The Hobbit – The Battle of the Five Armies – The extended scenes were particularly noticeable in BOTFA and added a lot more atmosphere to the film. ★★★★
Snow White and the Huntsman – Still a stunning film visually but my enjoyment is going down on each rewatch. ★★★
The Italian Job – First rewatch in many, many years; an absolute classic that I appreciate more now that I have owned a classic Mini. ★★★★

Total: 12

Since 1st January 2016 

New releases: 4
1st timers: 35
Rewatches: 27
Total: 66

Extended edition TH – AUJ: 5 things I’ve learnt

Like any other devoted Ringer, when the extended editions of Fellowship, The Two Towers and The Return of the King were released I immediately watched them and then spent hours going through the bonus content.

Director and producer Peter Jackson named this bonus content the ‘appendices’. He was following in JRR Tolkien’s footsteps; Tolkien placed a huge amount of background material at the back of ‘The Lord of the Rings’ that he called the appendices.

Now that I’ve finally got my hands on copies of the extended editions of the three The Hobbit films courtesy of my friend Ben, I’m attempting this feat again. It really is a feat, as all together there is around 27 hours of bonus material.

Here are five of the things that I have learnt from watching the appendices in An Unexpected Journey.

Sir Ian McKellen contemplated quitting acting due to the difficulties of green screen filming

As Gandalf (McKellen) is 25% larger than the dwarves and Bilbo, a lot of McKellen’s scenes were shot on green screen while the dwarves and Bilbo were shot simultaneously on the main set.

Hidden earpieces and faces on illuminating tennis balls meant that McKellen knew when to say his lines and who to speak to. It sounds easy enough but, as McKellen points out, part of being a successful actor is reacting to those around you. Very hard to do when your counterpart is an inanimate object.

The podium that Bofur dances upon in Rivendell is the same podium that the One Ring is placed onto during the Council of Elrond

I am, quite frankly, ashamed that I missed this.

When Bofur (James Nesbitt) seeks to liven up the atmosphere during the company’s dinner with the elves he jumps onto the same podium that would later hold the One Ring.

For me, this is a defining moment.

During the events of An Unexpected Journey, 60 years before the events of Fellowship, the majority of Middle-earth was in full bloom. While darkness was slowly creeping back into the world, it most certainly hadn’t reached Rivendell.

Elrond and the elves of Rivendell were thriving. They opened their doors to the company and we saw a Rivendell that was full of life. At that point, that podium was merely a podium, with nothing special about it.

Fast forward 60 years and that podium became something quite different. It held the most dangerous artefact within Middle-earth, and the reason that Sauron was able to return.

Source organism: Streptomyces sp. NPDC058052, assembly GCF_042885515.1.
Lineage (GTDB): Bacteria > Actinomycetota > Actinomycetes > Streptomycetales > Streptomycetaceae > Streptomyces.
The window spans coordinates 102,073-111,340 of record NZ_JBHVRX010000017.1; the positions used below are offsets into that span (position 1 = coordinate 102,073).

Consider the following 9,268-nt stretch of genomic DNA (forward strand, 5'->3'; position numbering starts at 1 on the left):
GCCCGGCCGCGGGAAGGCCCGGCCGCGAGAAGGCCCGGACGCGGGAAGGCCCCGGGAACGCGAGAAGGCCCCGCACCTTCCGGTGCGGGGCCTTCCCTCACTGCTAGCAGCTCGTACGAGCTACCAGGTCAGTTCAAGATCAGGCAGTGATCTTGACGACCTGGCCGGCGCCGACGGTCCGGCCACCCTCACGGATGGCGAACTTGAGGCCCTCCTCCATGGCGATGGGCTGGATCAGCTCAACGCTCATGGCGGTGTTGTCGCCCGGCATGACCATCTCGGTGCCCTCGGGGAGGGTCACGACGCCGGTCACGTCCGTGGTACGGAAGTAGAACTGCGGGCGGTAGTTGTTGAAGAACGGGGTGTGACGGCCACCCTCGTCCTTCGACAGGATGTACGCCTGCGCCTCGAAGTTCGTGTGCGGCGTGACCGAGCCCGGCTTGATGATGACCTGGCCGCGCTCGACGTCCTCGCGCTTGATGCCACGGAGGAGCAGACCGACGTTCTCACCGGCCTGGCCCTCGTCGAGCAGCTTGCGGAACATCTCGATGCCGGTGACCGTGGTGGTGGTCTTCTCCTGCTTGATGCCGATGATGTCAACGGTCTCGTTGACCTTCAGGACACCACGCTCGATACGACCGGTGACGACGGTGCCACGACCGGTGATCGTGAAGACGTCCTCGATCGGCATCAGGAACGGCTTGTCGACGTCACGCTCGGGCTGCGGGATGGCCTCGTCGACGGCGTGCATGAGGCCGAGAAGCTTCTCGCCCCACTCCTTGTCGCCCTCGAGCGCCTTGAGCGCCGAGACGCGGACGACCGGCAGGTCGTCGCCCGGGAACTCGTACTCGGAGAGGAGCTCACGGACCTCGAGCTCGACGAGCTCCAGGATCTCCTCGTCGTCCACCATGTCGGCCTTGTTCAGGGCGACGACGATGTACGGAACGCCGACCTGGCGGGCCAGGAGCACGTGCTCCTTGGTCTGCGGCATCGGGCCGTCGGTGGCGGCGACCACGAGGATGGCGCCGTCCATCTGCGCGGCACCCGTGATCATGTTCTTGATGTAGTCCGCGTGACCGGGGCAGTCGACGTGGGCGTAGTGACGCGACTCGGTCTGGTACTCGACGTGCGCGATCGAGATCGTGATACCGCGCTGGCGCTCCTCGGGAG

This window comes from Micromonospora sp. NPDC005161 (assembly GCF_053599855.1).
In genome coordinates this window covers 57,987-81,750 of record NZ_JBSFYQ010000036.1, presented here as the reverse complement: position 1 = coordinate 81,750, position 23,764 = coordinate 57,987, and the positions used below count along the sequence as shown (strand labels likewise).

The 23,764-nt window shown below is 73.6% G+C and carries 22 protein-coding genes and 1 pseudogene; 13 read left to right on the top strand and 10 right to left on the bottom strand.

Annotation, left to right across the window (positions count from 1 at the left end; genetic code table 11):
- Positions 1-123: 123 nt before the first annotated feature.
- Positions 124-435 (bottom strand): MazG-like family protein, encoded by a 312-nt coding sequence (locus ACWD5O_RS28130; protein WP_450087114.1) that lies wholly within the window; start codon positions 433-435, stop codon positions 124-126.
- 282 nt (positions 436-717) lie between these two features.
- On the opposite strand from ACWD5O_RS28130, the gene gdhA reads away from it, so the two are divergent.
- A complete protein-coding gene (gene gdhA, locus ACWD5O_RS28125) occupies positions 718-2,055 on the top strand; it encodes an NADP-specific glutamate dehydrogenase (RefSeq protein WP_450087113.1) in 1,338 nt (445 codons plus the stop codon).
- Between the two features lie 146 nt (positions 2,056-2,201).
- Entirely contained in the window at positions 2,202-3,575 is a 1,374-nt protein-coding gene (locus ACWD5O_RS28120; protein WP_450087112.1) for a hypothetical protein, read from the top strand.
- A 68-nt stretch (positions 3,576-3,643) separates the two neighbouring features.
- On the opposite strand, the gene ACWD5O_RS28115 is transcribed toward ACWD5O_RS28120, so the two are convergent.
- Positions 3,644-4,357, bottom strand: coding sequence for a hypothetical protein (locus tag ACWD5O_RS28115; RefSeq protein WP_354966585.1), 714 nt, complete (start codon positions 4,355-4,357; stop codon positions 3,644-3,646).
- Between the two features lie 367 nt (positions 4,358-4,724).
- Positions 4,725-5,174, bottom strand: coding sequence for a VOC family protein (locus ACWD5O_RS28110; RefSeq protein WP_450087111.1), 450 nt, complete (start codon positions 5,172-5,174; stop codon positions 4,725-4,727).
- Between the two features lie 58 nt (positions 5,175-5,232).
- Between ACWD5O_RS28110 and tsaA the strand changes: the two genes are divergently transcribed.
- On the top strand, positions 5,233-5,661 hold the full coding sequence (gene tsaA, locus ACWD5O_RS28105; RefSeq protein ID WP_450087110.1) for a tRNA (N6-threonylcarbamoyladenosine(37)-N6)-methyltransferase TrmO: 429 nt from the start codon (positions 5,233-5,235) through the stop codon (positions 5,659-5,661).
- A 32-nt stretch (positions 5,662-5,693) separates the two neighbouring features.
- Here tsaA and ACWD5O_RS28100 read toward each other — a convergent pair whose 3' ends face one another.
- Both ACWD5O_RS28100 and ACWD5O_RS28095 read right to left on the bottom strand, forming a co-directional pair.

I doubt Elrond was ever able to look at that podium in the same way, the memory of dancing dwarves long forgotten.

Radagast has worn a hat-shaped hole into one of the branches in his house

One day, hundreds of years ago, an acorn fell out of Radagast’s pocket and began to grow. Radagast, the sensitive, nature-loving wizard that he is, didn’t have the heart to remove the seedling so it continued to grow until it came up through the house.

Over the hundreds of years since, Radagast has worn a hat-shaped hole in one of the lower branches from walking back and forth.

It is these kind of subtle, delightful touches that make the Rings and The Hobbit films so captivating.

Set decorator Ra Vincent commented during the appendices that 90% of the work his team does within the films isn’t noticed. The 10% that is, is what makes it worthwhile.

Sadly, the hat-shaped hole is one of those things that I missed. The Academy didn’t, though, as Vincent and colleagues Dan Hennah and Simon Bright were nominated for Best Achievement in Production Design for An Unexpected Journey.

The One Ring was previously missing from the Isildur mural in Rivendell

Perhaps it can be explained that the passing of time has worn it off, but in The Fellowship of the Ring, the mural that depicts the moments before Isildur cut the One Ring off Sauron’s hand is actually missing the One Ring.

When we see the mural again in An Unexpected Journey, as Bilbo is taking a look around Rivendell after the company has arrived, you see that the One Ring is there, in all its bright golden glory contrasted again Sauron’s black metal gauntlet.

This correction is courtesy of Tolkien artist and conceptual designer Alan Lee. Howe actually painted the mural for Fellowship of the Ring, and, as such, simply painted the One Ring on when An Unexpected Journey began filming.

Ori was potentially the dwarf that fell down the well in Moria in FOTR

While you are able to physically distinguish between the 13 dwarves, there is not time in the three films to get to know them all individually.

With some of the dwarves, notably Thorin, Kili and Balin, you do get a strong flavour for their personalities, but with the rest there are only a few glimpses.

The appendices are able to fill in the gaps and provide this background information.

Oin, for example, is the alchemist and healer of the company; producer Fran Walsh joked that with all his lotions and points Oin coined the term ‘ointment’.

The appendices also reveal that because Ori keeps a journal, he may well have been the dwarf in Moria whose diary Gandalf reads from and who Pippin accidentally causes to fall down the well.

This is a sad thought but it encourages you to think about what happened to Thorin’s company following the events of the three films and imagine what their lives were like.